Pan American Airline
Trans World Airline (TWA)
Pacific Southwest Airline (PSA)
American Motors Corporation (AMC)
De Soto (autos)
Security Pacific Bank
I suspect many readers are too young to even remember some of those names, but we’re talking about some big hitters: national flag-carrier airlines; auto manufacturers; a national retailer with both stores and mail-order catalogues (what we did in pre-internet days!); a steel manufacturer. That list could be a lot longer, too, with shipping lines, railroads, and others.
What do they all have in common? They’re all defunct. Bankrupt. Out of business.
In many cases, there was much wailing and gnashing of teeth. How will the industry survive? The world is coming to an end! This was particularly true when the major airlines – Pan Am and TWA – tanked.
Does anyone even remember those companies anymore, let alone miss them? When was the last time Pan Am crossed your mind – if ever? Are you sorry you can’t order from Monkey Ward anymore? Do you even care?
The reality is that since the Industrial Revolution companies have come and gone with great regularity, victims of mismanagement, financial insufficiencies, changing technology (bought any buggy whips lately?), skilled competition, general market forces… many and diverse reasons. And whenever one of the Big Ones goes, there’s a lot of ink given to possible consequences – generally portrayed as being “terrible” – and in a little while the world adjusts and we move on.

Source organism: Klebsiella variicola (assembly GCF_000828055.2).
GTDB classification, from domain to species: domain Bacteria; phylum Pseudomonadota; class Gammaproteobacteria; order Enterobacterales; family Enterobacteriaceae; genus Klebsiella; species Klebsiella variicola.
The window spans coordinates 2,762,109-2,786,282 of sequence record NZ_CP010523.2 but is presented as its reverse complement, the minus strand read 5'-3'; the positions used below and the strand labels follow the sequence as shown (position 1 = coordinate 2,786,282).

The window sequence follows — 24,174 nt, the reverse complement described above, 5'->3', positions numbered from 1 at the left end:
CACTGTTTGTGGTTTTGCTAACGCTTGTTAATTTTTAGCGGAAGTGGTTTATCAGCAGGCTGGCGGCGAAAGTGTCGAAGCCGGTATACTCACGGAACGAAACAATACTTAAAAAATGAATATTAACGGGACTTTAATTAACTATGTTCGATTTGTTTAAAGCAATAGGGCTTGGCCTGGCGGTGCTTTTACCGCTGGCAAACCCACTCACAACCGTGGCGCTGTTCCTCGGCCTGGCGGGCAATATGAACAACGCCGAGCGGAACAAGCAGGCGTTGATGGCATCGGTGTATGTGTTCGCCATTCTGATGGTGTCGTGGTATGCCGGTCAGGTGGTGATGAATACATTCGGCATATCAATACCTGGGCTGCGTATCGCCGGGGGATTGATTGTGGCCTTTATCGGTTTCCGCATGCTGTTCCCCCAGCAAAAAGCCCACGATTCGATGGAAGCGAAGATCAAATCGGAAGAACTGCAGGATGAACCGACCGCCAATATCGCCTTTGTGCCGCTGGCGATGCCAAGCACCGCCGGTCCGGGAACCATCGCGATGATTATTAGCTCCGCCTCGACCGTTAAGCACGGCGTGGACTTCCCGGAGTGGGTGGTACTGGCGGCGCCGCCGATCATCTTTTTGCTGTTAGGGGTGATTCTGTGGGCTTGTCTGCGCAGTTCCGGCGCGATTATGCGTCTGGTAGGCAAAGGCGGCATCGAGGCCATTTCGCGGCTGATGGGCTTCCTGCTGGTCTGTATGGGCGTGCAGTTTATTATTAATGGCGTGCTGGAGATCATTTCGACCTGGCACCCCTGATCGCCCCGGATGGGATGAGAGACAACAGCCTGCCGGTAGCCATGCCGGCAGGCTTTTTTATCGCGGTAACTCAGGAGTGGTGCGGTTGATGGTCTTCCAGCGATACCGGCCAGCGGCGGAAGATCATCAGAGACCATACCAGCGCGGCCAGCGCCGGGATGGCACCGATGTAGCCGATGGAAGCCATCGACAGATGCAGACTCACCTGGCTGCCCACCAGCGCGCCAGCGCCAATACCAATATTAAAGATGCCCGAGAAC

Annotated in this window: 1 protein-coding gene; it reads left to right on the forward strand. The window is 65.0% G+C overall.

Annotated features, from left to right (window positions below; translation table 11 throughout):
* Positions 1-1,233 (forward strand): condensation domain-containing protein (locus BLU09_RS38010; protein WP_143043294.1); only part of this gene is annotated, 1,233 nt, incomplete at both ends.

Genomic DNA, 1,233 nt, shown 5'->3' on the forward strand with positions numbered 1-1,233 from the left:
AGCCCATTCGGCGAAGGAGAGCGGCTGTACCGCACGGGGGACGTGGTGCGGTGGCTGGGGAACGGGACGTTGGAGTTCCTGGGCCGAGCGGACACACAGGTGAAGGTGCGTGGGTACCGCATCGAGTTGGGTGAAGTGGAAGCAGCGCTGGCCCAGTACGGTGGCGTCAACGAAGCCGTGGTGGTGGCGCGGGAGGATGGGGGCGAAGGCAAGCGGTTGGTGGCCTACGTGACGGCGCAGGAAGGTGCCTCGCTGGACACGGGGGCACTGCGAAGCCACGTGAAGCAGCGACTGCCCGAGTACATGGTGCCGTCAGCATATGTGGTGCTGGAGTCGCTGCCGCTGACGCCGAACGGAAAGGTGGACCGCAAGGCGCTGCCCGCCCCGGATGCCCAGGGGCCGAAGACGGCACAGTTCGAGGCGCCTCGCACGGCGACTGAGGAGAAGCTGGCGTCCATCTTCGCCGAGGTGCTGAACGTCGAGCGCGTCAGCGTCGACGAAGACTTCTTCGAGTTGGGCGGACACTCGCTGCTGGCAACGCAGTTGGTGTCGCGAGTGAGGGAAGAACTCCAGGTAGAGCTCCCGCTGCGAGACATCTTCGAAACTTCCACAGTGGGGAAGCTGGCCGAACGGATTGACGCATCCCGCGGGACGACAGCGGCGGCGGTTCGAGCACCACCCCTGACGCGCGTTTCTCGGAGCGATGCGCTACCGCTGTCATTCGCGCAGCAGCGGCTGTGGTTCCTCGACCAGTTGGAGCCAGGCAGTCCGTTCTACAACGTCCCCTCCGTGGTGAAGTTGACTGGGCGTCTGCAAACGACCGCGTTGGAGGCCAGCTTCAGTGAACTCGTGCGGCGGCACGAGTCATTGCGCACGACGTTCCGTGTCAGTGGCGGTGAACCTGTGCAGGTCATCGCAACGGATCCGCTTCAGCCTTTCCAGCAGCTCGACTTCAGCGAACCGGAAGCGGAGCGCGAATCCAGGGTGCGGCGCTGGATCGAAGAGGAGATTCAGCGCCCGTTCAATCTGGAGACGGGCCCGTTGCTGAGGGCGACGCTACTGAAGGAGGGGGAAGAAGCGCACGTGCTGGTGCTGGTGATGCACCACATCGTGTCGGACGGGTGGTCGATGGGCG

It’s a lot like dropping a rock into a still pond. There’s a splash and some ripples, but in a few moments the water stills, and life goes on.
This changed when Lee Iacocca conned the Feds into bailing Chrysler out of bankruptcy a few decades ago, and we’re now seeing the upshot: general panic and the government taking over private industry, the first significant steps down the road of fascism. Instead of the rock dropping into a pond, this time someone stuck in the business end of an outboard boat motor and turned that sucker on. The waters aren’t at all close to stilling.
In a healthy economy and free society, there’s no company “too big to fail”, because if there’s a NEED for that company’s product or services, some OTHER company will step in to take up the slack and fill the vacuum created by that company’s failure. If that failing company is in such bad shape that it can’t bail itself out, even with the assistance of bankruptcy court, it should be allowed to disappear.
Isn’t that the Darwinian process of “natural selection” that liberals all claim to believe in so much?
ADDENDUM ON 7 JUNE:
The rest of the world, especially those countries that have already been experimenting with socialism, are all turning to the Right and voting more conservative, while WE are rushing headlong over the cliff on our Left.
What delicious irony.